I expect only the foolhardy to read beyond this and be interested in pursuing the actuarial profession. And it is great, because this profession requires not huge volume of people, but a few foolhardies who can make a great impact. And since you still want ways to pursue this and cover risks while pursuing the actuarial science fellowship, let me lay out a few options for you in the order of preference. The first option being the most advisable and the last one being least preferred.
- Secure a job first: Land a job with a KPO in actuarial processes first or if you are very lucky, in a core insurance or pension company! This way at least you are in the market gaining relevant job experience. Then work towards clearing actuarial papers along with the job.
- Do a short term course first: Clear the Certified Actuarial Analyst Certification (a new certification launched by Institute and Faculty of Actuaries, U.K). A short term certification covering a good range of main actuarial papers that you can pursue and complete in 2-3 years of your graduation. (If you do not look to complete it before your graduation, either ditch it or pursue course of action 1). Then look for actuarial jobs and land one. Now decide if you really want to clear the main actuarial profession papers. This way, you have a strong complete certification during graduation that should be good enough to land you a financial analytics job if not an actuarial one! Though taking and pursuing this degree may be a tad bit more expensive comparing Indian standards.
- Prove that you can clear actuarial papers: Try clearing 1 or 2 actuarial papers during graduation and see if you land a job in the actuarial processes. But simultaneously seek other job opportunities. If you are unlucky to not get one in an actuarial process, atleast you would not have wasted effort and sacrificed parties in your prime years!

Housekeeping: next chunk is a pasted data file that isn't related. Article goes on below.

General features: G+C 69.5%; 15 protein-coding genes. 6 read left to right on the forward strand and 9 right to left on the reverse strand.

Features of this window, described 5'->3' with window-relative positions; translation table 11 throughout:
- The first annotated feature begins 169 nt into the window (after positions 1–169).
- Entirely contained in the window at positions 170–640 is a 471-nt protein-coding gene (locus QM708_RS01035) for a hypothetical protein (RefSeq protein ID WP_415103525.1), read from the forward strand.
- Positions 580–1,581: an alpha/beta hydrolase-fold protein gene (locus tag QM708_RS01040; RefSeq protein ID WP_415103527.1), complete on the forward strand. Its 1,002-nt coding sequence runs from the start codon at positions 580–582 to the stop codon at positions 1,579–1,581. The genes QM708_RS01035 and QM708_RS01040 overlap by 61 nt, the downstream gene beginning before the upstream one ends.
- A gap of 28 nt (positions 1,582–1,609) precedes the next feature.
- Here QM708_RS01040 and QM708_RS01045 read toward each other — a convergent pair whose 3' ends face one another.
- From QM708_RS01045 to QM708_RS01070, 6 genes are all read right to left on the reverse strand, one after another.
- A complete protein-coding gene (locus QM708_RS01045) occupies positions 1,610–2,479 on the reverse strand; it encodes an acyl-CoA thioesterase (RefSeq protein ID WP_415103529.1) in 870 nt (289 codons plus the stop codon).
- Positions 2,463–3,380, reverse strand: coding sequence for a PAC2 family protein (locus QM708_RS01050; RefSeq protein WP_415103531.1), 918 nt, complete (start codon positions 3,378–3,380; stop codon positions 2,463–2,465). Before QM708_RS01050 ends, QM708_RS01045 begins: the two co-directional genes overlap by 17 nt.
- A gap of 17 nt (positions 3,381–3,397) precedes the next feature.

- Plan for the long haul: This is the ideal process. We know that clearing all papers of actuarial course will take 5 – 8 years. So plan on what you will do along with this. I would put my money on planning to complete graduation, post graduation and Ph.d along with pursuing for the fellowship. And if you are doing this in relevant streams, as Statistics, Insurance, Finance or even Economics, not only the chances of you landing prime jobs is much greater irrespective of the industry situation but you will really be able to make meaningful analysis during your PhD. However, there is a word of caution! Strictly looking at IAI membership statistics, we find that currently there are 290 Fellows registered with the IAI, and about 137 waiting to clear just one or two papers to become a fellow. Considering that the number of Fellows have stuck around a 3% growth mark over the years, we may be looking towards another bubble bursting and this time at the very top of the actuarial pyramid with a potential of sending the “among highest paid job” tag into the “Land of Shadow” awaiting another “Fellowship of the Ring” to retrieve it.
This article has been authored by Sharad Jain